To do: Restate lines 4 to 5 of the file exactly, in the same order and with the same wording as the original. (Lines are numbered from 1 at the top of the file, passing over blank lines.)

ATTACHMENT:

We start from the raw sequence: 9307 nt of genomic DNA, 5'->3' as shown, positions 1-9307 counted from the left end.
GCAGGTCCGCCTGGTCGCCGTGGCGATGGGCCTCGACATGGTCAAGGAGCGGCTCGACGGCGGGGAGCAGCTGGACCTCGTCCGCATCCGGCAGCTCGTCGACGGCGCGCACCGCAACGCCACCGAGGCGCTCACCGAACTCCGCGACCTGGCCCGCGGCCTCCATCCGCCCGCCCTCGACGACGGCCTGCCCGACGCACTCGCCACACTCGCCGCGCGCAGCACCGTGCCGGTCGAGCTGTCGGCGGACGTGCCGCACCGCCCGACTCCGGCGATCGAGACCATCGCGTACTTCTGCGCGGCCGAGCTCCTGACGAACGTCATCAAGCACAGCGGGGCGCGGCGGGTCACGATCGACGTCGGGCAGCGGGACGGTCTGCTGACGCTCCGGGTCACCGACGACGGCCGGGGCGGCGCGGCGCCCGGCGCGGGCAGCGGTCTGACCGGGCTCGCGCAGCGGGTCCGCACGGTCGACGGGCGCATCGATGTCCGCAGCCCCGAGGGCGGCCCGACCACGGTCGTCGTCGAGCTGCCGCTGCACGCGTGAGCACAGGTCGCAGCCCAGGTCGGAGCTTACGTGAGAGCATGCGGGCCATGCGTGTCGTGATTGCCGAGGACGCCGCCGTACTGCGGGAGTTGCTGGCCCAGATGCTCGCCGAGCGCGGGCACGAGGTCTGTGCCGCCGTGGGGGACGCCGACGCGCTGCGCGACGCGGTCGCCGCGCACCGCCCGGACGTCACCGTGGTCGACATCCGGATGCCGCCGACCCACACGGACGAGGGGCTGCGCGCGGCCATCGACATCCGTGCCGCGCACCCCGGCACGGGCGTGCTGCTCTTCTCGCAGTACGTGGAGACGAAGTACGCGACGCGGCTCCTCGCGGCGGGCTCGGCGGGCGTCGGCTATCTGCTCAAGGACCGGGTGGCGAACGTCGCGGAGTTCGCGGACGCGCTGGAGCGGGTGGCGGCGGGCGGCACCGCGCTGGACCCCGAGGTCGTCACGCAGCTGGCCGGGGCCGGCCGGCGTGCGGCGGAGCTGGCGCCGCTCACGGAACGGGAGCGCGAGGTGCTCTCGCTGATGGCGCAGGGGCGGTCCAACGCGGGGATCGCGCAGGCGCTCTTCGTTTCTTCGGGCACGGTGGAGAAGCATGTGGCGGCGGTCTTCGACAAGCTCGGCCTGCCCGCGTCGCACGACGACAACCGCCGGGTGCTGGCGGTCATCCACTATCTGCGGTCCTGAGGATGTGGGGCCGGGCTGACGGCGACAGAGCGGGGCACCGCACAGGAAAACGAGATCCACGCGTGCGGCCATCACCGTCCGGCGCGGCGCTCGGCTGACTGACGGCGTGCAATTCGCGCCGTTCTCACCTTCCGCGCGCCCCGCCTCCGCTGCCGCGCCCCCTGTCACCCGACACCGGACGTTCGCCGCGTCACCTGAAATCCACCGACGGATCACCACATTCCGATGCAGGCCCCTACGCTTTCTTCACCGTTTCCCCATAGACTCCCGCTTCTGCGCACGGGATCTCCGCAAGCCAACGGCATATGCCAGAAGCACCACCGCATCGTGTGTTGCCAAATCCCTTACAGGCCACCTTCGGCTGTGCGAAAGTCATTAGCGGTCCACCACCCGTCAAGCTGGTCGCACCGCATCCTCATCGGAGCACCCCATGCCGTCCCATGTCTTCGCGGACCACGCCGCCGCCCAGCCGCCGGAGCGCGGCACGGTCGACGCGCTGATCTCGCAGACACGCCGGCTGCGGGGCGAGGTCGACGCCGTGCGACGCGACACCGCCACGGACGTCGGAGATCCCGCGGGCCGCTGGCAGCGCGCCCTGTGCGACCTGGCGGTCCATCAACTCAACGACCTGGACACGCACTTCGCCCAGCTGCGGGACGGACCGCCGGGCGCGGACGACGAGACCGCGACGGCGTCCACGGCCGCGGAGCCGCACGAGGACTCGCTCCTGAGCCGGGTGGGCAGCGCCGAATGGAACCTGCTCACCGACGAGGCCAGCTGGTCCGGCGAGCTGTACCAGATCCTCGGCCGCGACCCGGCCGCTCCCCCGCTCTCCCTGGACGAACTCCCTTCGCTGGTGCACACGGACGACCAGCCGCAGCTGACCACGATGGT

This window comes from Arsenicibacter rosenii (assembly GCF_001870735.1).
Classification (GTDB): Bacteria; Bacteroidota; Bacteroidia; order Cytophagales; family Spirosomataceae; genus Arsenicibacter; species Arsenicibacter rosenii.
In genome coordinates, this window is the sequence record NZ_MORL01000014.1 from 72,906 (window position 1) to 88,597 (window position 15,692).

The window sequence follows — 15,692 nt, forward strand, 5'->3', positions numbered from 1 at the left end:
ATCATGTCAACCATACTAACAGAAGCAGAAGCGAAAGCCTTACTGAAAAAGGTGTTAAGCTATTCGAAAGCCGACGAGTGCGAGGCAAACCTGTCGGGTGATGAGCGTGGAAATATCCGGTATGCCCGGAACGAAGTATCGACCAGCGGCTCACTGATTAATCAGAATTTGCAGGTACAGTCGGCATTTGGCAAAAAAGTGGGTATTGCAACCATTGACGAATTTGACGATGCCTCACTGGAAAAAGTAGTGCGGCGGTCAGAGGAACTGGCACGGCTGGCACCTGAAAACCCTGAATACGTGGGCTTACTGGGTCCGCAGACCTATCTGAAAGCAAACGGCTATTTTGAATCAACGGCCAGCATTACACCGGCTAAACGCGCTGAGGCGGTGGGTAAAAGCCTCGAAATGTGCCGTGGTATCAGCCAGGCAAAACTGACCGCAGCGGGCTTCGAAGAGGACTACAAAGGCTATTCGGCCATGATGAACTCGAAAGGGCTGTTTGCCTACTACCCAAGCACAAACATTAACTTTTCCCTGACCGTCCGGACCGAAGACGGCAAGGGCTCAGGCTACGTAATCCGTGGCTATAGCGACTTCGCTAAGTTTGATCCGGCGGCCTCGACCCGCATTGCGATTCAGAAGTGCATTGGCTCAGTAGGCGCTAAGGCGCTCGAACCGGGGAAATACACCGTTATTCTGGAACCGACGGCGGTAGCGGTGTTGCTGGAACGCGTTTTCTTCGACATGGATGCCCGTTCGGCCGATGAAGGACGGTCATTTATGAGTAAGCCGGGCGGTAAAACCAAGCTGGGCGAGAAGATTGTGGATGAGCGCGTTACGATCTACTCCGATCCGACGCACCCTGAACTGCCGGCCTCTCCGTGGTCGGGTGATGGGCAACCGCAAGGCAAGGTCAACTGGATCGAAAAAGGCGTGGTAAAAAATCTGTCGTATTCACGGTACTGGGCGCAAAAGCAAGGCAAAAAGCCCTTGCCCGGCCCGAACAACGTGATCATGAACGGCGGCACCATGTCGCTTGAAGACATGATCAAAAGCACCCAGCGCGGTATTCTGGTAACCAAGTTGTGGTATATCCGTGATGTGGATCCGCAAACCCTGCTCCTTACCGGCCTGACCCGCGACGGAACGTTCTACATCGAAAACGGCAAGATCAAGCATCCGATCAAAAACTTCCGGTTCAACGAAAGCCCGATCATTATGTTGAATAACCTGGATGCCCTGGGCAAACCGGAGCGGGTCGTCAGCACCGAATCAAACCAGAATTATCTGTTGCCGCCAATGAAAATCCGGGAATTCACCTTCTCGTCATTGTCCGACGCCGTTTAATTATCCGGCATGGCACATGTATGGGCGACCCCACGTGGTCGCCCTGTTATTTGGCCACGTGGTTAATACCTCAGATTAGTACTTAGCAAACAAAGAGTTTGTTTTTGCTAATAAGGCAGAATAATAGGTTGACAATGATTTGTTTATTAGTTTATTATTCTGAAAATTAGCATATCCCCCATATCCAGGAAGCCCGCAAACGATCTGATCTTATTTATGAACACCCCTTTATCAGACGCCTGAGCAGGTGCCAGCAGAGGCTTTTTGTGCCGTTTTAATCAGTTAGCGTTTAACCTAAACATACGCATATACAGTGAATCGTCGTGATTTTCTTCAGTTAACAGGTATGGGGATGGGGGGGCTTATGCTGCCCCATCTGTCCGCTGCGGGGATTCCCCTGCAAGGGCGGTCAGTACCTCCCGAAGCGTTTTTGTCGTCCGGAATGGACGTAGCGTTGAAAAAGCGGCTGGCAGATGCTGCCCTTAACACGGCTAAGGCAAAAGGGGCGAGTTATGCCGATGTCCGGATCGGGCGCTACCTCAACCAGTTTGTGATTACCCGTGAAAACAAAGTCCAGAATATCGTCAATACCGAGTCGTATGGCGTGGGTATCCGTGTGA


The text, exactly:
Classification (GTDB): Bacteria; Bacteroidota; Bacteroidia; order Cytophagales; family Spirosomataceae; genus Arsenicibacter; species Arsenicibacter rosenii.
In genome coordinates, this window is the sequence record NZ_MORL01000014.1 from 72,906 (window position 1) to 88,597 (window position 15,692).